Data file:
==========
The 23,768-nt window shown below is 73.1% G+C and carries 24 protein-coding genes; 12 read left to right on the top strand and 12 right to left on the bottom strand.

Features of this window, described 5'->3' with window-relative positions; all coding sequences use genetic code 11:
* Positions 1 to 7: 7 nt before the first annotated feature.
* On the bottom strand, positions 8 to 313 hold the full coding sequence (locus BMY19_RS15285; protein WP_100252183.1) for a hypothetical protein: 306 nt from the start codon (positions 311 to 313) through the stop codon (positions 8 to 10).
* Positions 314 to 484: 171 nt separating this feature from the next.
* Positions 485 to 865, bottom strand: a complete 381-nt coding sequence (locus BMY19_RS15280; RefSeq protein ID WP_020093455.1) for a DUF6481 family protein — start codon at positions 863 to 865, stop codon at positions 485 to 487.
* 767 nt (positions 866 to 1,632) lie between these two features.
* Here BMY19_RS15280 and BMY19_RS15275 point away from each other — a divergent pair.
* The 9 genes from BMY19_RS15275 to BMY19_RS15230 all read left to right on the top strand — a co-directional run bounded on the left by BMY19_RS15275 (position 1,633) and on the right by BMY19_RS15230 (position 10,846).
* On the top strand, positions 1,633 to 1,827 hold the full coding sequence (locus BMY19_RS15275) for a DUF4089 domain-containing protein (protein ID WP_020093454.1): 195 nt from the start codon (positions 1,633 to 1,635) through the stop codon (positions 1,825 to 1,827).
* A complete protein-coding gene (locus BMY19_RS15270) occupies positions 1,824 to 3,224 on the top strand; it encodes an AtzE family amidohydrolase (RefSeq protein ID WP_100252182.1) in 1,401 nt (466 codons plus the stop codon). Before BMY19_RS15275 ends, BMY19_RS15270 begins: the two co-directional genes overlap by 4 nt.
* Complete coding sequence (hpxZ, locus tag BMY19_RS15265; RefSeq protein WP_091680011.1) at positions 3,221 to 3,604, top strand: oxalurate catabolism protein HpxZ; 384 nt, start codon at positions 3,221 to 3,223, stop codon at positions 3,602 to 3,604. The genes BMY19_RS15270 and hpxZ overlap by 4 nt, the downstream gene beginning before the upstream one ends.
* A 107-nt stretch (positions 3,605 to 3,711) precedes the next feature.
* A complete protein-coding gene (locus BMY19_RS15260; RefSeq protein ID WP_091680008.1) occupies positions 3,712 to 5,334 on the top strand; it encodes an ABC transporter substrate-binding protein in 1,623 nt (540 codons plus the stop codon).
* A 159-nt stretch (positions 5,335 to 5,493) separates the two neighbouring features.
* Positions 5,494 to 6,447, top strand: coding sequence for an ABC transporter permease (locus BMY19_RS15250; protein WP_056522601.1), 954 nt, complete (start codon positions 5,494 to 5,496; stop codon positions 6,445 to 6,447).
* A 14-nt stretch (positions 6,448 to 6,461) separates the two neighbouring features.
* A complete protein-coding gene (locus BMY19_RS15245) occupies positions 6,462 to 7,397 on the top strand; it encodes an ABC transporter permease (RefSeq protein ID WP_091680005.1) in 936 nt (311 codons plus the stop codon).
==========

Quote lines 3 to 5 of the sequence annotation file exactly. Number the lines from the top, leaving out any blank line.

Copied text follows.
* Positions 1 to 7: 7 nt before the first annotated feature.
* On the bottom strand, positions 8 to 313 hold the full coding sequence (locus BMY19_RS15285; protein WP_100252183.1) for a hypothetical protein: 306 nt from the start codon (positions 311 to 313) through the stop codon (positions 8 to 10).
* Positions 314 to 484: 171 nt separating this feature from the next.